Is Collecting Also Creating?

By Eric Ernst

Southampton Press
November 24, 2005

Although we tend to think of serious collectors and collecting as existing solely in the domain of the popular visual arts, there is always the suspicion that those who accumulate art work do so more out of dedication to current styles or for material gain than for purely altruistic reasons.

Beginning with the Medicis and accelerating over time, too many collectors of fine art have seem to be driven b y more of a acquisitional imperative that is product of narcissism and ego, rather than out of a transcendental relationship with art itself. All to often, whether in Paris or Palm Beach, the underlying and unspoken attitude of many important collectors forcefully echoes Charles Saatchi’s refreshingly arrogant admission: “I primarily buy art to show it off.”

Thankfully, for those seeking affirmation that this type of superficial Commercialization and objectification is primarily limited to the rarefied confines of the art world, the Parrish Art Museum is currently featuring an exhibition entitled “Finders Keepers: The Obsessions of Passionate Collectors.”

Focusing on collections of objects that one might be more likely to locate on eBay than at Sotheby’s or the Guggenheim, the exhibit illustrates a purity of motive for collecting that far transcends investment or slavish devotion to fashion. Instead, while expressing an undeniable measure of eccentricity in the types of objects chosen to collect, their true value becomes magnified by their sheer simplicity, unadulterated sincerity, and the maniacal energy it took to accumulate them.

This is especially true of the collection of canes and walking sticks amassed over the years by Stuart White, who here is exhibiting more than 50 from a total collection of approximately 4,000. White was first drawn to them due to a childhood fascination with the television western hero Bat Masterson, who himself always carried a walking stick. They are constructed and carved in a varied array of styles and motifs, from American folk art to art nouveau and illustrate a diversity and inventiveness that is completely absorbing.

Their sculptural elements can be of singular interest as in the “Full Figure Lincoln Cane” while others highlight aspects of American history, as in the canes carved with the names and campaign slogans of William Jennings Bryan and William McKinley.

Proving a sense of inventiveness matched with necessity, one glass case holds what might appear to be regular walking sticks, were they not exposed to reveal themselves as ingenious repositories for music stands, swords and even a gun.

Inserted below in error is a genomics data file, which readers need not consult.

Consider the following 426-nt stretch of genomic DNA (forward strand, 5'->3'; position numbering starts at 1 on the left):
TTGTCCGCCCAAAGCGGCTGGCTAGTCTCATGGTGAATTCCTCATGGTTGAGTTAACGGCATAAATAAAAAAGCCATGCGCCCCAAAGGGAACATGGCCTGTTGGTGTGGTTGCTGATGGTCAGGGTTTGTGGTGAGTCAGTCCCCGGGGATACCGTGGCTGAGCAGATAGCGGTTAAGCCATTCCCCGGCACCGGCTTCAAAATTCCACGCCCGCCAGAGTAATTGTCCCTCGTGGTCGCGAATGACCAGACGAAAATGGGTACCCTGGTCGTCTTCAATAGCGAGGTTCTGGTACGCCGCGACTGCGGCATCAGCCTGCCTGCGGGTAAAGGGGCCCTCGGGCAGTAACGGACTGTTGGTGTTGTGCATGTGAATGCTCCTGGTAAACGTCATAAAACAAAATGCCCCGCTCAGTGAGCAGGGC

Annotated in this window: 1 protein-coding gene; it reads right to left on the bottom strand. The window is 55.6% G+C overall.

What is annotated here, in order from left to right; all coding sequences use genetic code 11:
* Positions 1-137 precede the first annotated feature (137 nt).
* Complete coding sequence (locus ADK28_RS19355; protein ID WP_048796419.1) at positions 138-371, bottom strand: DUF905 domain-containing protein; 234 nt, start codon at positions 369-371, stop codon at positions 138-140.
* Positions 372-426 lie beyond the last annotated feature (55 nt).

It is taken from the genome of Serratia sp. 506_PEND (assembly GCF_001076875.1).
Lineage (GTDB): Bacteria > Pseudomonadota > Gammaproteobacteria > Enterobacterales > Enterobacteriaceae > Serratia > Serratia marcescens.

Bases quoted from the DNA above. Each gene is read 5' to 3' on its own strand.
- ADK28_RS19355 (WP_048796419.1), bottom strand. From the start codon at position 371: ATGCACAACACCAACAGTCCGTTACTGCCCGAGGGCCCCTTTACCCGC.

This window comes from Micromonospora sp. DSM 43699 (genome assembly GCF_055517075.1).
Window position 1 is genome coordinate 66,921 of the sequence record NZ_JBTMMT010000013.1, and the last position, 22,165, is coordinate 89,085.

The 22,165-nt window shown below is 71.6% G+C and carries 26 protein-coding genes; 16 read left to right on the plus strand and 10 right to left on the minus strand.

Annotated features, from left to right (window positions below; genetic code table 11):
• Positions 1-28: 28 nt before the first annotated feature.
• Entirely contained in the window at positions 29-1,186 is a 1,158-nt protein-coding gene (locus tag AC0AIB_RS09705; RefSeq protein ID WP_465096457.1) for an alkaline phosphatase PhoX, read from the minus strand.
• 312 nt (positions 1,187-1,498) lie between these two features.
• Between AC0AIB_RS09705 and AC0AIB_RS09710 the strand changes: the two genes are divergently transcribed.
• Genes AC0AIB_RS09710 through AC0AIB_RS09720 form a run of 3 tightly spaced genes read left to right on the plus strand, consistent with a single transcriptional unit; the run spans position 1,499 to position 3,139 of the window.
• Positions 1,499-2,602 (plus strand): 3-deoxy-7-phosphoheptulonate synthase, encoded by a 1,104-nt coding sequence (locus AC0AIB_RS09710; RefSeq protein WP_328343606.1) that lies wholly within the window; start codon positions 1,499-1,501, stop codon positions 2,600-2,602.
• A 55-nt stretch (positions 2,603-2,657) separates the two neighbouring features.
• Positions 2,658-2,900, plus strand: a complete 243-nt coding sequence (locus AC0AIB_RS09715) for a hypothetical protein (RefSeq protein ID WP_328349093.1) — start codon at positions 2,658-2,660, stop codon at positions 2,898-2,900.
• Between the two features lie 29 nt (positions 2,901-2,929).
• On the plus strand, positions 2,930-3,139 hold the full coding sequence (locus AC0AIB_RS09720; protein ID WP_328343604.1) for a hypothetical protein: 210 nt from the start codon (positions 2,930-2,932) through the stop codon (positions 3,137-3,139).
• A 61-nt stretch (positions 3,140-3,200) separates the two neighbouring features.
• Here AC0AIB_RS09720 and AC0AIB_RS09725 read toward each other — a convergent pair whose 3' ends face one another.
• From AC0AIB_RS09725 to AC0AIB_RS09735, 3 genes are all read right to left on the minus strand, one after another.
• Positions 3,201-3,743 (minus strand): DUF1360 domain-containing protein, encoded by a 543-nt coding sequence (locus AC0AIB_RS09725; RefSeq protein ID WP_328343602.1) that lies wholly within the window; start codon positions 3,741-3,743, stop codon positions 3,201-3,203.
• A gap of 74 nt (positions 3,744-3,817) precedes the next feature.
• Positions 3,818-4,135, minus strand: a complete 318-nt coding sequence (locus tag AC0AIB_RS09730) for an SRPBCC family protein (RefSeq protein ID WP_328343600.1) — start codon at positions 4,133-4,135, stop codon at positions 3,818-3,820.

My favorite, however, is a late 19th century walking stick with an ivory carved head of a Chinese gentleman, who, when his pigtail is turned, spits water out of his mouth. In all likelihood, it is perhaps the world’s first functional squirt gun.

The writer Marjorie Chester offers two rather intriguingly divergent interests in her collection of costume jewels and a wall installation consisting of antique farm implement seats. The latter is particularly noteworthy for its elements reminding us of our agrarian past, as well as for the visually dynamic qualities that are apparent in their elaborate pre-industrial design.

In a completely different vein, Alvin Chereskin presents his collection of sheep constructed of varied materials and appearing as doorstops, piggy banks and funerary statues, among many other manifestations. First drawn to sheep as a collectable item due to a career association with wool producers around the globe, the objects are interesting, although the element of kitsch is hard to overlook.

Eric Woodward’s collection of local postcards, on tile other hand, offers a view of our region that is part historical, part nostalgic. Featuring images dating back to the end of the 19th century, when penny postcards were popular, it is extremely diverting to realize that, despite the extent of physical transformation this area has undergone, it’s surprising to see how much has remained unchanged.

Of all the objects dissplayed in the Parrish exhibit, perhaps those that one would most likely find in a museum is the artist Steve Miller’s remarkable collection of Neolithic Chinese pottery. Indicative of that culture’s remarkable artistic and social development at a time when Europeans were still in loincloths and animal skins, their presence alone is worth making the effort to see the exhibition.

Having said that, their presentation as part of a display that is dominated by Mr. Miller’s own paintings is a bit anachronistic and distracting, in view of the tone of the rest of the exhibition. While, admittedly, together the paintings and ceramics create a truly impressive visual display, they unfortunately tend to blur the exhibit’s curatorial rationale — all of a sudden, it is as much (or more) about Mr. Miller’s artwork and less about the pottery objects themselves.

This could also be said of the photographs of Adam Bartos, who offers playfully ironic images taken at East End yard sales over the years. While the works themselves are quite entertaining, somebody displaying an actual collection of bizarre objects found at these backyard sales would be much more appropriate within the context of the exhibition’s stated theme.

Also featured are a number of Japanese prints from the museum’s vaults, as well as some Renaissance panel paintings from Samuel Parrish’s founding collection.

Tile exhibit “Finders Keepers: The Obsessions of Passionate Collectors” continues through December 31.